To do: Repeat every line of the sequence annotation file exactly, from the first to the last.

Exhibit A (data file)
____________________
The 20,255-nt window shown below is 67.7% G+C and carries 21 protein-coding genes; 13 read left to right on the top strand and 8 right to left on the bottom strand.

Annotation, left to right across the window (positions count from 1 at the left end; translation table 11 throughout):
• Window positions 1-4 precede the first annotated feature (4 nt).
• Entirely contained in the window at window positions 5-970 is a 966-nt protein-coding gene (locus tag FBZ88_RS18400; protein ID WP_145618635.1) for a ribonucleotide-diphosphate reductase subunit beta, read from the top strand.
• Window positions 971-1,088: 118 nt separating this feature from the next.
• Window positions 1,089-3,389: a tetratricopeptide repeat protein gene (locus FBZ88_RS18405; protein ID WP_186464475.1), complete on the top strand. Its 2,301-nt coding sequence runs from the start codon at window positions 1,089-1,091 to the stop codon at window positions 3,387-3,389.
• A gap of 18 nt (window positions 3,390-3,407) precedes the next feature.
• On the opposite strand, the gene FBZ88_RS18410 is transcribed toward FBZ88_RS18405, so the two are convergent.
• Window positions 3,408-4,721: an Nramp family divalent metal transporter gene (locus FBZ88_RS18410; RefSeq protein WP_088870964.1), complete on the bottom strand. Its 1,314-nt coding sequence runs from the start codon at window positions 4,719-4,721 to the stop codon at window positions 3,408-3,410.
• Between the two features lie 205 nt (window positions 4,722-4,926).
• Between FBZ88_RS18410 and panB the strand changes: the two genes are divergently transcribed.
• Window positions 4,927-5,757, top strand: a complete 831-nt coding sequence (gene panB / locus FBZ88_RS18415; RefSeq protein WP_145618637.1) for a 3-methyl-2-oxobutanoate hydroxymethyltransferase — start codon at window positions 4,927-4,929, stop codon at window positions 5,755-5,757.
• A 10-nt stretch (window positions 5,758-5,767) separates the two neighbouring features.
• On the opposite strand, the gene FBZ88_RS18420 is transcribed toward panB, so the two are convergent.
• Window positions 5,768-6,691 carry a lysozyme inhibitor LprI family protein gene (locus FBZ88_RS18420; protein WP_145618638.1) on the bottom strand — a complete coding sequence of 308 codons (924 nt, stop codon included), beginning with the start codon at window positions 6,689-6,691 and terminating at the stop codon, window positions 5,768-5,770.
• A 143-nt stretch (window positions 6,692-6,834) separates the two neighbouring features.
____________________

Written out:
The 20,255-nt window shown below is 67.7% G+C and carries 21 protein-coding genes; 13 read left to right on the top strand and 8 right to left on the bottom strand.

Annotation, left to right across the window (positions count from 1 at the left end; translation table 11 throughout):
• Window positions 1-4 precede the first annotated feature (4 nt).
• Entirely contained in the window at window positions 5-970 is a 966-nt protein-coding gene (locus tag FBZ88_RS18400; protein ID WP_145618635.1) for a ribonucleotide-diphosphate reductase subunit beta, read from the top strand.
• Window positions 971-1,088: 118 nt separating this feature from the next.
• Window positions 1,089-3,389: a tetratricopeptide repeat protein gene (locus FBZ88_RS18405; protein ID WP_186464475.1), complete on the top strand. Its 2,301-nt coding sequence runs from the start codon at window positions 1,089-1,091 to the stop codon at window positions 3,387-3,389.
• A gap of 18 nt (window positions 3,390-3,407) precedes the next feature.
• On the opposite strand, the gene FBZ88_RS18410 is transcribed toward FBZ88_RS18405, so the two are convergent.
• Window positions 3,408-4,721: an Nramp family divalent metal transporter gene (locus FBZ88_RS18410; RefSeq protein WP_088870964.1), complete on the bottom strand. Its 1,314-nt coding sequence runs from the start codon at window positions 4,719-4,721 to the stop codon at window positions 3,408-3,410.
• Between the two features lie 205 nt (window positions 4,722-4,926).
• Between FBZ88_RS18410 and panB the strand changes: the two genes are divergently transcribed.
• Window positions 4,927-5,757, top strand: a complete 831-nt coding sequence (gene panB / locus FBZ88_RS18415; RefSeq protein WP_145618637.1) for a 3-methyl-2-oxobutanoate hydroxymethyltransferase — start codon at window positions 4,927-4,929, stop codon at window positions 5,755-5,757.
• A 10-nt stretch (window positions 5,758-5,767) separates the two neighbouring features.
• On the opposite strand, the gene FBZ88_RS18420 is transcribed toward panB, so the two are convergent.
• Window positions 5,768-6,691 carry a lysozyme inhibitor LprI family protein gene (locus FBZ88_RS18420; protein WP_145618638.1) on the bottom strand — a complete coding sequence of 308 codons (924 nt, stop codon included), beginning with the start codon at window positions 6,689-6,691 and terminating at the stop codon, window positions 5,768-5,770.
• A 143-nt stretch (window positions 6,692-6,834) separates the two neighbouring features.